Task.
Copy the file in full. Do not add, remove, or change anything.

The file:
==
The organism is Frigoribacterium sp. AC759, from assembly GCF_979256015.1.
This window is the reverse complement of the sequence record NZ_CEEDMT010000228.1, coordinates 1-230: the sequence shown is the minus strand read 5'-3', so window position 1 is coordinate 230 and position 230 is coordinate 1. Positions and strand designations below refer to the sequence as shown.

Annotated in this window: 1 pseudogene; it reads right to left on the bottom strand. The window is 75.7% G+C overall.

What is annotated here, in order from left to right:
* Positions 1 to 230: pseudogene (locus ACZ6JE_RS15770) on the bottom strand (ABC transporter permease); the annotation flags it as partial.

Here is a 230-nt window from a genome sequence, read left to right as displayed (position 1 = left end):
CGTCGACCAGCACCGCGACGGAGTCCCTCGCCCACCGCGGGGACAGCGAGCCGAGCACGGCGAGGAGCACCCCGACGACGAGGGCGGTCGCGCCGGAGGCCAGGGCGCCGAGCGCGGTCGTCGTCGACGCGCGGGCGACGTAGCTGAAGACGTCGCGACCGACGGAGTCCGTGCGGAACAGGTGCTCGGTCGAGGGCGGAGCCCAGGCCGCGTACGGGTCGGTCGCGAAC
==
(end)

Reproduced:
The organism is Frigoribacterium sp. AC759, from assembly GCF_979256015.1.
This window is the reverse complement of the sequence record NZ_CEEDMT010000228.1, coordinates 1-230: the sequence shown is the minus strand read 5'-3', so window position 1 is coordinate 230 and position 230 is coordinate 1. Positions and strand designations below refer to the sequence as shown.

Annotated in this window: 1 pseudogene; it reads right to left on the bottom strand. The window is 75.7% G+C overall.

What is annotated here, in order from left to right:
* Positions 1 to 230: pseudogene (locus ACZ6JE_RS15770) on the bottom strand (ABC transporter permease); the annotation flags it as partial.

Here is a 230-nt window from a genome sequence, read left to right as displayed (position 1 = left end):
CGTCGACCAGCACCGCGACGGAGTCCCTCGCCCACCGCGGGGACAGCGAGCCGAGCACGGCGAGGAGCACCCCGACGACGAGGGCGGTCGCGCCGGAGGCCAGGGCGCCGAGCGCGGTCGTCGTCGACGCGCGGGCGACGTAGCTGAAGACGTCGCGACCGACGGAGTCCGTGCGGAACAGGTGCTCGGTCGAGGGCGGAGCCCAGGCCGCGTACGGGTCGGTCGCGAAC